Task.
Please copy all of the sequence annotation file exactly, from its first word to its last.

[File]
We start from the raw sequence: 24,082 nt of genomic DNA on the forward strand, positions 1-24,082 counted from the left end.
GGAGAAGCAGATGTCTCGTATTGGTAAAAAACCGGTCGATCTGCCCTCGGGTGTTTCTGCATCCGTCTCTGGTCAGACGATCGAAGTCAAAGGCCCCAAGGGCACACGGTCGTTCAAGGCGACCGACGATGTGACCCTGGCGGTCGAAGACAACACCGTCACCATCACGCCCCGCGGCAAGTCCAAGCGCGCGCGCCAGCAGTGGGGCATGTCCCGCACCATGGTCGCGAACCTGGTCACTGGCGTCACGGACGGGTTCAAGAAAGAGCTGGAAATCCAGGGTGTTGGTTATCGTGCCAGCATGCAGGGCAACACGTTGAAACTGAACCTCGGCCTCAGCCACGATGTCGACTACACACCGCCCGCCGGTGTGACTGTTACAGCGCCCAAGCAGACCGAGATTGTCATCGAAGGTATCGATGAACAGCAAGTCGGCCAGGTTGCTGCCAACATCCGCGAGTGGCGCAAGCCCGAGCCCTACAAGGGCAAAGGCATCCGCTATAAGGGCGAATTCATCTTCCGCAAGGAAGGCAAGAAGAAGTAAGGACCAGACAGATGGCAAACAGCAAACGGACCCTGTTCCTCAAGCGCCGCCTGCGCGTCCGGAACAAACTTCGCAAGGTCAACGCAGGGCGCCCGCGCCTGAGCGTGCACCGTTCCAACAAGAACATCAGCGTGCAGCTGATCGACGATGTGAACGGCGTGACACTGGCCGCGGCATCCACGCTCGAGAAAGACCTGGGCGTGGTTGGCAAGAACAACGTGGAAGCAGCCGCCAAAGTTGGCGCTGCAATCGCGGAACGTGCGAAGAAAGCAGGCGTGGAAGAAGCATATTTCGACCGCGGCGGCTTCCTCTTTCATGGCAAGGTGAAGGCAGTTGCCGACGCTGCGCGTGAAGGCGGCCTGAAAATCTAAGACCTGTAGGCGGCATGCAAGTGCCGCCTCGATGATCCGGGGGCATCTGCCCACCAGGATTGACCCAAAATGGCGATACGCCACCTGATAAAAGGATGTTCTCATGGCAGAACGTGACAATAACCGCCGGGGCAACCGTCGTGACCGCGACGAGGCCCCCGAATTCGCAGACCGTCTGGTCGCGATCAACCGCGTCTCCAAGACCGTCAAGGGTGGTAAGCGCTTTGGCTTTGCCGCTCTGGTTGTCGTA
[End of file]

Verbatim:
We start from the raw sequence: 24,082 nt of genomic DNA on the forward strand, positions 1-24,082 counted from the left end.
GGAGAAGCAGATGTCTCGTATTGGTAAAAAACCGGTCGATCTGCCCTCGGGTGTTTCTGCATCCGTCTCTGGTCAGACGATCGAAGTCAAAGGCCCCAAGGGCACACGGTCGTTCAAGGCGACCGACGATGTGACCCTGGCGGTCGAAGACAACACCGTCACCATCACGCCCCGCGGCAAGTCCAAGCGCGCGCGCCAGCAGTGGGGCATGTCCCGCACCATGGTCGCGAACCTGGTCACTGGCGTCACGGACGGGTTCAAGAAAGAGCTGGAAATCCAGGGTGTTGGTTATCGTGCCAGCATGCAGGGCAACACGTTGAAACTGAACCTCGGCCTCAGCCACGATGTCGACTACACACCGCCCGCCGGTGTGACTGTTACAGCGCCCAAGCAGACCGAGATTGTCATCGAAGGTATCGATGAACAGCAAGTCGGCCAGGTTGCTGCCAACATCCGCGAGTGGCGCAAGCCCGAGCCCTACAAGGGCAAAGGCATCCGCTATAAGGGCGAATTCATCTTCCGCAAGGAAGGCAAGAAGAAGTAAGGACCAGACAGATGGCAAACAGCAAACGGACCCTGTTCCTCAAGCGCCGCCTGCGCGTCCGGAACAAACTTCGCAAGGTCAACGCAGGGCGCCCGCGCCTGAGCGTGCACCGTTCCAACAAGAACATCAGCGTGCAGCTGATCGACGATGTGAACGGCGTGACACTGGCCGCGGCATCCACGCTCGAGAAAGACCTGGGCGTGGTTGGCAAGAACAACGTGGAAGCAGCCGCCAAAGTTGGCGCTGCAATCGCGGAACGTGCGAAGAAAGCAGGCGTGGAAGAAGCATATTTCGACCGCGGCGGCTTCCTCTTTCATGGCAAGGTGAAGGCAGTTGCCGACGCTGCGCGTGAAGGCGGCCTGAAAATCTAAGACCTGTAGGCGGCATGCAAGTGCCGCCTCGATGATCCGGGGGCATCTGCCCACCAGGATTGACCCAAAATGGCGATACGCCACCTGATAAAAGGATGTTCTCATGGCAGAACGTGACAATAACCGCCGGGGCAACCGTCGTGACCGCGACGAGGCCCCCGAATTCGCAGACCGTCTGGTCGCGATCAACCGCGTCTCCAAGACCGTCAAGGGTGGTAAGCGCTTTGGCTTTGCCGCTCTGGTTGTCGTA